I planted this leccino olive tree in a big hole filled with compost and leaf mould, backfilled with soil, watered and then mulched. It is supposed to be a variety suited to most of New Zealand and cold tolerant (we don’t get heavy frosts here in Lyttelton, but it can get below zero on a few nights in winter). It is often used to produce oil, but I’d be happy to get a few olives I could brine. Some day.
Feijoas are an iconic New Zealand fruit tree, even though they are native to South America. The fruit looks a little like a kiwi, but tastes more floral, perfumey even. I love to add one to an apple crumble, as they are quite potent. They are great to chop up and add to kombucha in the secondary fermentation. I’m also looking forward to using them in smoothies.
As for the fig tree, I dug a big hole, added compost and leaf mould, planted Fiona the feijoa, back filled with soil and watered. She shouldn’t get as big as a fig tree, so I didn’t line this hole with anything.
I dug a big hole, lined the bottom and sides with ceramic tile pieces (left over from the rebuild of the back of the house) and added compost and leaf mould. Then I planted Fred the fig, back filled with soil and watered. He is growing happily so far and we’ll see how big he gets.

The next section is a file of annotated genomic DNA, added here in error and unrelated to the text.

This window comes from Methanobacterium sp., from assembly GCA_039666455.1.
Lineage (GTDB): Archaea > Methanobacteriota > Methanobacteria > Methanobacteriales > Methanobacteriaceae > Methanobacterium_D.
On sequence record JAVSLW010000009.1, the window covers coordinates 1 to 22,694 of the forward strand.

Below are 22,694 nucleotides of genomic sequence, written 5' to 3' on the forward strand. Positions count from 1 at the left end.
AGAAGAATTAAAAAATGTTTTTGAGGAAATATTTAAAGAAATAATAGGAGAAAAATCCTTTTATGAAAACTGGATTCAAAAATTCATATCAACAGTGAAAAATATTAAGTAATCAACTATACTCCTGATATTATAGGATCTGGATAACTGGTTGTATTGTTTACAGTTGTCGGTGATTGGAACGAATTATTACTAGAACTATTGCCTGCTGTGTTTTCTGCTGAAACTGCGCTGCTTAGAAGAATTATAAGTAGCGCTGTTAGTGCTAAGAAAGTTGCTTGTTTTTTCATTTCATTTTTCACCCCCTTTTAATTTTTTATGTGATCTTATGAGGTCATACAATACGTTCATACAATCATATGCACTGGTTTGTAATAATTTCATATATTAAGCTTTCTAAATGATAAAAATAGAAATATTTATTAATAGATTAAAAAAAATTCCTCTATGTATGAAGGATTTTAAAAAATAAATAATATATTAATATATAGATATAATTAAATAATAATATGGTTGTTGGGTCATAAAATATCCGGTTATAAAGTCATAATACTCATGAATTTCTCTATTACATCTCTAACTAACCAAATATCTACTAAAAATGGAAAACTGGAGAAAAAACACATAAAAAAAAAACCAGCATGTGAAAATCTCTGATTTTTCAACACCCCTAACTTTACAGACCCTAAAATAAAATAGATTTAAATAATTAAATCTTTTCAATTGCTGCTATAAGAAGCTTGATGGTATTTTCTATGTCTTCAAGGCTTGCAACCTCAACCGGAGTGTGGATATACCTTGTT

I’m a fair weather surfer, but the forecast was for a sunny, 28 degree day yesterday, so I headed out with my bodyboard to South Brighton. As soon as I got through the tunnel, the gorgeous weather was replaced by a chilly sea mist, but I was kitted up and continued on. No one else was in the water (surprise!), so I steeled myself, but it wasn’t bad. And I caught some nice little waves. And I felt better for it, as I always do when I throw myself into the sea and muck around.
Eleven weeks is a long time to be away and I have a lot to do in the garden.
On Saturday morning I headed down the road to the bottom of Lyttelton Harbour, where Living Springs farm is. I was the only volunteer who wasn't associated with the English school, so I did my best to teach the other volunteers English English and not what passes for English in New Zealand...;_)
When we lived in Hondarribia, there was a small fishing fleet there and there were 5 fishmongers. Admittedly, it was a larger place than Lyttelton, but considering the size, there should be at least ONE fishmonger.
We buy fish from the market most Saturdays, so that's something. But I don't know if it comes off one of these little boats. I'll have to ask.